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The example I find demonstrates the difference between the analog and digital worlds is a car's interior dome light, which used to turn off when the door closed. Now you close the door and the interior lights wait, then fade gently to black. (Incidentally, if you want to check that you shut the car doors you now have to stand at the door of the garage waiting for the interior lights to go off.) The question this raises is how would you have engineered this in the analog world? A spring clockwork-driven rheostat cocked by the opening of the door? One of many things that we buy now not because we always needed them, but because they are so nearly free.

I like Bridget's Subaru fuel injection but currently she's laid up: busts a fuse whenever the key is turned. I got a couple hours into that search already, and it's gonna be more. I just bought a 10 amp breaker to save money on fuses while I search for the short.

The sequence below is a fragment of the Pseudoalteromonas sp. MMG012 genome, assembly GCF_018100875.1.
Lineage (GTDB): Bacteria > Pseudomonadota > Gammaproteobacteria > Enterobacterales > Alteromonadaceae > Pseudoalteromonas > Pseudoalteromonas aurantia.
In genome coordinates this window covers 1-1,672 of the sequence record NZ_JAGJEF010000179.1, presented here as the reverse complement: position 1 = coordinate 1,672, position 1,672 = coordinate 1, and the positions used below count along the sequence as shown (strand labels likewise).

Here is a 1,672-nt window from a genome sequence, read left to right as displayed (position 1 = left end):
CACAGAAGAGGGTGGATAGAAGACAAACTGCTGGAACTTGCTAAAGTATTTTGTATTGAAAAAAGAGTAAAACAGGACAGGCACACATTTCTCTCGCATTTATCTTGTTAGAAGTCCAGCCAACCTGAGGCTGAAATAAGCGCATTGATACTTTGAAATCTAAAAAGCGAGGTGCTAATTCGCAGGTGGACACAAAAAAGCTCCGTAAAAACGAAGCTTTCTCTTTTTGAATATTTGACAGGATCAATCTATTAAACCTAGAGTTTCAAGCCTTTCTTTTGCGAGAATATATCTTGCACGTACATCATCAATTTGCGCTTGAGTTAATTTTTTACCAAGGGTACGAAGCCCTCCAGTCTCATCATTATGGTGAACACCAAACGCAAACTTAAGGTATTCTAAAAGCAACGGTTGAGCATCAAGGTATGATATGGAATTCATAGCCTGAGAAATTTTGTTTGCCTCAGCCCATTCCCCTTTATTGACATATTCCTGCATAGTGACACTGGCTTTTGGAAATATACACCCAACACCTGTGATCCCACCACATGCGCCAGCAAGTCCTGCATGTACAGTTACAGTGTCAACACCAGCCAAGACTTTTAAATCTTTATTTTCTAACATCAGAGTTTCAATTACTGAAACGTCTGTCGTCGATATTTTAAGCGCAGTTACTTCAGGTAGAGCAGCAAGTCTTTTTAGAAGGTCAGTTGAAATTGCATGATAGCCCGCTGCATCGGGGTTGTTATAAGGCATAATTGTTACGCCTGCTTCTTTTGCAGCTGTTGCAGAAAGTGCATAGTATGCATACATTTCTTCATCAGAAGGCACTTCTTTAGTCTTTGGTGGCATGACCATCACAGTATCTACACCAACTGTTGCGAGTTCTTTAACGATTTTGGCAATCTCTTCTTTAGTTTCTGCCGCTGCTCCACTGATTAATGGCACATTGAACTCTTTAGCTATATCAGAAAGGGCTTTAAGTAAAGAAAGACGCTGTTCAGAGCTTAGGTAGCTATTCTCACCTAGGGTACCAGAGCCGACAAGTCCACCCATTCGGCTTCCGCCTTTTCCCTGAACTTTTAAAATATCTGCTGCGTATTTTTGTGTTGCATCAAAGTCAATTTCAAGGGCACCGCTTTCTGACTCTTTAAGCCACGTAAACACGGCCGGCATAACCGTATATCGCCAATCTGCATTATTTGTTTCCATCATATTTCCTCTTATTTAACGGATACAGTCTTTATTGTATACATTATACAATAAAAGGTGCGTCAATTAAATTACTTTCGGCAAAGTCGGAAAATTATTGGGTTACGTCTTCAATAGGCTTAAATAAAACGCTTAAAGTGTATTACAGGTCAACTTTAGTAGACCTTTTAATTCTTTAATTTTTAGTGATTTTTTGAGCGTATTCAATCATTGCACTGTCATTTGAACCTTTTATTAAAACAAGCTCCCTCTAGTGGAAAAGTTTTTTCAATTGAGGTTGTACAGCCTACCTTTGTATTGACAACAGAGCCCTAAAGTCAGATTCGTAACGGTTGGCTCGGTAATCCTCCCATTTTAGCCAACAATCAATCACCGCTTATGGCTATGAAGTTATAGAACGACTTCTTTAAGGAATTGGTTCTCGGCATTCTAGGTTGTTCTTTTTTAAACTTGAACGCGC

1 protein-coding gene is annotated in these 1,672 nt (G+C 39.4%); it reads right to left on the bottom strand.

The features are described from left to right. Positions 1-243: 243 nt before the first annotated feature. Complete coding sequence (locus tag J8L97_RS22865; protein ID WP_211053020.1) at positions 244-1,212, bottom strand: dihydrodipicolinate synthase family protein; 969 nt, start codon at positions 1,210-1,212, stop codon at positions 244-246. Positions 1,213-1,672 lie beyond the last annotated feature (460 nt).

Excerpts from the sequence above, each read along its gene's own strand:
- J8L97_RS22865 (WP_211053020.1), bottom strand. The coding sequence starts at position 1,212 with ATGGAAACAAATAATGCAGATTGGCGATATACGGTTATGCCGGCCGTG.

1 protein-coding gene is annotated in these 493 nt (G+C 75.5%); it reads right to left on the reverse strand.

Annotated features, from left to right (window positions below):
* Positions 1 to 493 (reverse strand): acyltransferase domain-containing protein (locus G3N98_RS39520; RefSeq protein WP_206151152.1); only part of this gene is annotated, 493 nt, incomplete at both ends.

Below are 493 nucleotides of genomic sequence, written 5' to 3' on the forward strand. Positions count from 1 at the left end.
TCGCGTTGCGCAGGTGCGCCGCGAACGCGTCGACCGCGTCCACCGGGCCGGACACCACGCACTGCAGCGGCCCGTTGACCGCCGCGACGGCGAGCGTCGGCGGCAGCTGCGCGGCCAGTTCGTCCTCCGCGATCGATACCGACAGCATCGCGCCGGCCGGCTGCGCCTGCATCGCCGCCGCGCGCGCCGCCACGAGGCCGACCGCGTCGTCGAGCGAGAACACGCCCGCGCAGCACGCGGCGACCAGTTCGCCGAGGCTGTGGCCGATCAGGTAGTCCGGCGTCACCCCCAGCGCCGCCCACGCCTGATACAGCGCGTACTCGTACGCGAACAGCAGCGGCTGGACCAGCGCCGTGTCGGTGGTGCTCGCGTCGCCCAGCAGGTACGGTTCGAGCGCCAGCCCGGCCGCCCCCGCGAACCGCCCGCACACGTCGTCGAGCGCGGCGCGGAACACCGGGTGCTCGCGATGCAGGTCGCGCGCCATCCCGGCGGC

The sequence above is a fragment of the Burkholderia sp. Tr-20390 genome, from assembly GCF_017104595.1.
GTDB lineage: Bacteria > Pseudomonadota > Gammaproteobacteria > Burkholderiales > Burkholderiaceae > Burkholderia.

Meanwhile, the blue car's Webers are sounding pretty good after just a little fiddling.

Your mileage may vary.

I was about halfway through the Dellorto Manual the second time while trying to fix an issue caused by K&N pods vs OEM air filter canister on my Moto Guzzi Monza when “Ding. The light goes on!”

The difference between carbs and FI is that carbs suck while FI blows.

I think carburetors are an under appreciated engineering marvel: to build a device that delivers smooth running and (relative) fuel economy from idle to WOT based on nothing but specific gravity, barometric pressure, and mmHg vacuum.